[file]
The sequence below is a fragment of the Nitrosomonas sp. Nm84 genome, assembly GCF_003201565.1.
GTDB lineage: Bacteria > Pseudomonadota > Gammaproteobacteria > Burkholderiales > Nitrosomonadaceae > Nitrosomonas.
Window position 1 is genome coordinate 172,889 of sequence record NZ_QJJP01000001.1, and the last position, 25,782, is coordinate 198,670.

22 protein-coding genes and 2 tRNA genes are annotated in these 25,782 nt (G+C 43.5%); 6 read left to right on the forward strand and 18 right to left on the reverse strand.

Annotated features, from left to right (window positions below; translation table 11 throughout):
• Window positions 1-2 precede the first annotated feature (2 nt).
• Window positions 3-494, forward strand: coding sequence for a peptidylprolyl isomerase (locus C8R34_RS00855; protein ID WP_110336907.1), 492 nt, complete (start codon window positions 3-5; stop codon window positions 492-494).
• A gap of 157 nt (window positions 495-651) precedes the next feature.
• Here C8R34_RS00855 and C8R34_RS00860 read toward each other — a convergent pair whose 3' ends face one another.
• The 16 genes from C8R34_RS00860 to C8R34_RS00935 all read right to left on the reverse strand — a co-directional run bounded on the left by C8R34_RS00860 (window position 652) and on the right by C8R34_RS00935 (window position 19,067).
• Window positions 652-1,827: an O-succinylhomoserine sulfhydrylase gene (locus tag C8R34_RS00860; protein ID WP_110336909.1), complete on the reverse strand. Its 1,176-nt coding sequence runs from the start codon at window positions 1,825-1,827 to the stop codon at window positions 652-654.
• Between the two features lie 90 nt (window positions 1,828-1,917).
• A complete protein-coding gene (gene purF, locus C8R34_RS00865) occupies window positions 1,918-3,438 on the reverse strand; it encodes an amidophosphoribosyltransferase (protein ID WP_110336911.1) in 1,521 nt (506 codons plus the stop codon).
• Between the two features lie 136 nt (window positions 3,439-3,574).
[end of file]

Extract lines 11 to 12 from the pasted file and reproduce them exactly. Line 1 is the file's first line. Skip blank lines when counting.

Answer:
• Window positions 652-1,827: an O-succinylhomoserine sulfhydrylase gene (locus tag C8R34_RS00860; protein ID WP_110336909.1), complete on the reverse strand. Its 1,176-nt coding sequence runs from the start codon at window positions 1,825-1,827 to the stop codon at window positions 652-654.
• Between the two features lie 90 nt (window positions 1,828-1,917).